Take It Back Tuesday: The 3rd!

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Alright. I’ve had like two do overs this week with this blog’o’mine.

First, I wrote a fun post about Christmas and instead of publishing it, I somehow left it in draft. And now I don’t like it. So, much like Kanye, Imma let you finish…but first Imma pour a glass of wine, a glass of eggnog, grab a big handful of candy cane Hershey kisses and do some rewrites. Kidding about the eggnog, when you finally get to see my holiday post, you will learn that I don’t drink substances that resemble snot.

Second, I was all geared up to write about how I’m taking back cooking. I’ve been spending a lot of time hunting down cheap yet locally sourced foods and making good smelling, fantastic tasting, immune system building dishes that I’ve really taken a lot of pride in both eating and allowing myself the time to enjoy the process. So what happened here?

Well. Let’s just say that there’s a well known foodie blogger whose blog I frequent and quite serendipitously, our paths crossed recently. She is not any sort of disease blogger so don’t point fingers. And, knowing I shouldn’t type this but also knowing I didn’t identify myself through my blog or as a reader, let’s just say that said meeting made an impression.

So now I don’t want to write about that either.

So tonight I am going back to a basic. I was discussing this earlier today and I think it is quite apropos for where I am right now.

I have absolutely no control over the RA diagnosis but I have complete control over my reaction.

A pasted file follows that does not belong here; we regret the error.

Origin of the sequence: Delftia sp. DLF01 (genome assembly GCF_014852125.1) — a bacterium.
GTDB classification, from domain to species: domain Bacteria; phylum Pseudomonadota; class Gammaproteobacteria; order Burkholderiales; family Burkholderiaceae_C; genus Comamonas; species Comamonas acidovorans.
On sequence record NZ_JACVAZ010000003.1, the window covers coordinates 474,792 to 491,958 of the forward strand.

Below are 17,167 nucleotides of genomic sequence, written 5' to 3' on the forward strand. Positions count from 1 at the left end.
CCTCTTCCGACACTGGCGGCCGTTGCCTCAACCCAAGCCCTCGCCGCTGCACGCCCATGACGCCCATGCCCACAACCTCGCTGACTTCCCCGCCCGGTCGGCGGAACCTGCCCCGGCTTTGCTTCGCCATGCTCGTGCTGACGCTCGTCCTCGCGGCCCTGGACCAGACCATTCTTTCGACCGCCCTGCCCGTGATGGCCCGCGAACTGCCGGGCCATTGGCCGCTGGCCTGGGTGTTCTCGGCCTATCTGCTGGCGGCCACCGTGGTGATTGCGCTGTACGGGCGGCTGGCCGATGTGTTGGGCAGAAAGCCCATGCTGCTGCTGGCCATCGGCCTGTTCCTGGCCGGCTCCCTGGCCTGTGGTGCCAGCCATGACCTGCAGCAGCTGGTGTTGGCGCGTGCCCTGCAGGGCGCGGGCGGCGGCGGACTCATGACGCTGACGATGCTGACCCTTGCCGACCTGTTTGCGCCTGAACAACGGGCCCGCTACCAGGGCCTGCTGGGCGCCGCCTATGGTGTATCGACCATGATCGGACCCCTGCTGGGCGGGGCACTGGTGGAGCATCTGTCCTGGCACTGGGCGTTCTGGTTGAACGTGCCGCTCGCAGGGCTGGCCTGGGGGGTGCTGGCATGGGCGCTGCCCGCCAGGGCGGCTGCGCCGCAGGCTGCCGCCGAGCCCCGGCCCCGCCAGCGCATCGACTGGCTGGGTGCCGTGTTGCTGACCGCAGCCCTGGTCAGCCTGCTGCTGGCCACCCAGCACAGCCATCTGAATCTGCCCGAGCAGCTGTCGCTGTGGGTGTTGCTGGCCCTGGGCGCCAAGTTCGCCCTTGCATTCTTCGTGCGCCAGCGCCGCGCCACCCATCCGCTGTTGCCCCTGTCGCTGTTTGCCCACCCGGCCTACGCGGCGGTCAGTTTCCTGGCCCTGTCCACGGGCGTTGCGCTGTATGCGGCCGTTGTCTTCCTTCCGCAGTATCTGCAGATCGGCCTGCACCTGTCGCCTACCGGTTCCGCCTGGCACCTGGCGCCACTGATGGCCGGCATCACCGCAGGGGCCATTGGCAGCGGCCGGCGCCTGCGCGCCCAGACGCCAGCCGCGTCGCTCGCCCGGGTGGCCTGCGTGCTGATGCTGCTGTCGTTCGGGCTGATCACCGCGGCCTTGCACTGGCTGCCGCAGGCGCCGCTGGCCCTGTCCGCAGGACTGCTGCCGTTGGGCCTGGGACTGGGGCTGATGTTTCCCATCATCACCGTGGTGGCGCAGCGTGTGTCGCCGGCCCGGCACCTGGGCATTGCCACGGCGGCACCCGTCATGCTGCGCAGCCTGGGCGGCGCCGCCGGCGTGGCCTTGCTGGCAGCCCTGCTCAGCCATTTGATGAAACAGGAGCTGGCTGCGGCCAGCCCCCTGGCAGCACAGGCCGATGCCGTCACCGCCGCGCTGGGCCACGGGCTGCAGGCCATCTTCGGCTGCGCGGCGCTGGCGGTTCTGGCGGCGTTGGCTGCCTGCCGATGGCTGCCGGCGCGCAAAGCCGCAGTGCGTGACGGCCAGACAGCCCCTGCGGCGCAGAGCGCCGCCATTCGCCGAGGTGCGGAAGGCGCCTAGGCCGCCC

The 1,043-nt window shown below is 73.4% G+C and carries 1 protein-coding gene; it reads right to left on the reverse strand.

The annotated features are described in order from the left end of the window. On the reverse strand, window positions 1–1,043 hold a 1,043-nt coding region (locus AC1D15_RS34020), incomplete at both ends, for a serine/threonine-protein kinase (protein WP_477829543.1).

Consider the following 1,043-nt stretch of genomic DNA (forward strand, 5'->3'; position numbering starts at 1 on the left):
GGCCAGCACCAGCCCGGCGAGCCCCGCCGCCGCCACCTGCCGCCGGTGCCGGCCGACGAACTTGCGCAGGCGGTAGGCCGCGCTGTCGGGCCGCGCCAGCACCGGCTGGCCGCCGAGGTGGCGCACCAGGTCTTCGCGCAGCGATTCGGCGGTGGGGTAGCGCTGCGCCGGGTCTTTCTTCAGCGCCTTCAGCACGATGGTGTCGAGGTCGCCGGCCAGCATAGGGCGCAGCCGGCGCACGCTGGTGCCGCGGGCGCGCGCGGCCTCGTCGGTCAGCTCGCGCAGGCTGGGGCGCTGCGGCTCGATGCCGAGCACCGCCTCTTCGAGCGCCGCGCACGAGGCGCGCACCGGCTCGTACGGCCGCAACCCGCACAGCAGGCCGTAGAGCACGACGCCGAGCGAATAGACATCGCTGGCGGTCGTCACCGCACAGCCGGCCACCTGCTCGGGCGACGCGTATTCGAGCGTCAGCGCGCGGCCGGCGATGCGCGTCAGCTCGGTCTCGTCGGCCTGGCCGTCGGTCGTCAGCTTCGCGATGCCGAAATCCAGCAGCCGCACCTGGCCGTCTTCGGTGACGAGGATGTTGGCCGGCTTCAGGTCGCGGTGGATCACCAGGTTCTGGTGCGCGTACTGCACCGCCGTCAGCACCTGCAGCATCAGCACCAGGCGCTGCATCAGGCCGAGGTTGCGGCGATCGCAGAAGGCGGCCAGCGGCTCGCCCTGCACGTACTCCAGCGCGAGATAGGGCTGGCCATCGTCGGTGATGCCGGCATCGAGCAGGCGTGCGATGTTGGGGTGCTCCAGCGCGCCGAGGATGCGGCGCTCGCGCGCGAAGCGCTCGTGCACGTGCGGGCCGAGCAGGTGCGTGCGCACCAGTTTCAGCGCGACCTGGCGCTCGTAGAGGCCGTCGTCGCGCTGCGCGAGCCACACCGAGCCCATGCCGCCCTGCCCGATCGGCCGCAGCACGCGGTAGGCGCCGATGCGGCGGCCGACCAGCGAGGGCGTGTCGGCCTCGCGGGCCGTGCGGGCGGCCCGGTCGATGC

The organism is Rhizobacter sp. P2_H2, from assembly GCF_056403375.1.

I feel like I’ve done a good job at channeling my reaction into work with the ACR, AF, and I LOVE my work with IAAM. I also love blogging and getting to know my readers. But what I’ve realized…and I’m sure my last post is reflecting this too…is that I’ve thrown myself into ACTION to control my reaction and somewhat lost sight of me.

In a conversation with a close friend recently, I shared some feelings of confusion with her and her response, after a pause, was ‘You realize what you’re resisting is being happy, right?’

Shocked.

I’d never thought about it but part of the reaction we can and need tocontrol is allowing ourselves to be happy.

I do understand how we lose sight. You wrap your brain around a diagnosis, medications, family and friend reactions. Once you get those settled and decide you want to ‘make a difference,’ your disease becomes about that. In addition, I almost feel guilty admitting to being happy while living with RA.

I think as we learn our new identities as autoimmune arthritis patients, we are in some ways expected to take on the stereotype of the long suffering martyr patient. I wonder if we, as patients who don’t look sick, feel even more threatened by misunderstanding if we look and act and live our lives as HAPPY people? You say you hurt and you say you’re on this serious medicine but you’re smiling and I think you mean it?

Hence the guilt.

I think that’s terribly unfair. RA gets enough of me. Money, time, money, health, money, pain, and did I mention money?

I realize that being happy doesn’t happen overnight but as of now, I’m taking back the control to allow myself that if I so desire. And I do!

What do you think? Do you feel like me and feel guilt when you should be happy? Or am I just especially tangled for an RA patient?

Don’t answer that second part.

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5 responses »

  1. Ooh er, that’s a deep one … but you know what? I think you have a point. I’m pretty happy, and not ‘especially tangled’ I don’t think – and yet, I can identify with that guilt/pain/smiling/don’t believe you thing completely! And as for the stereotype of the long-suffering matyr, yep there are people who seem to feel the need to push me that way – them’as don’t have RA of course – but maybe this is balanced by the fact that in the RA blogging community I feel like a bit of a joke ’cause my RA is so mild!!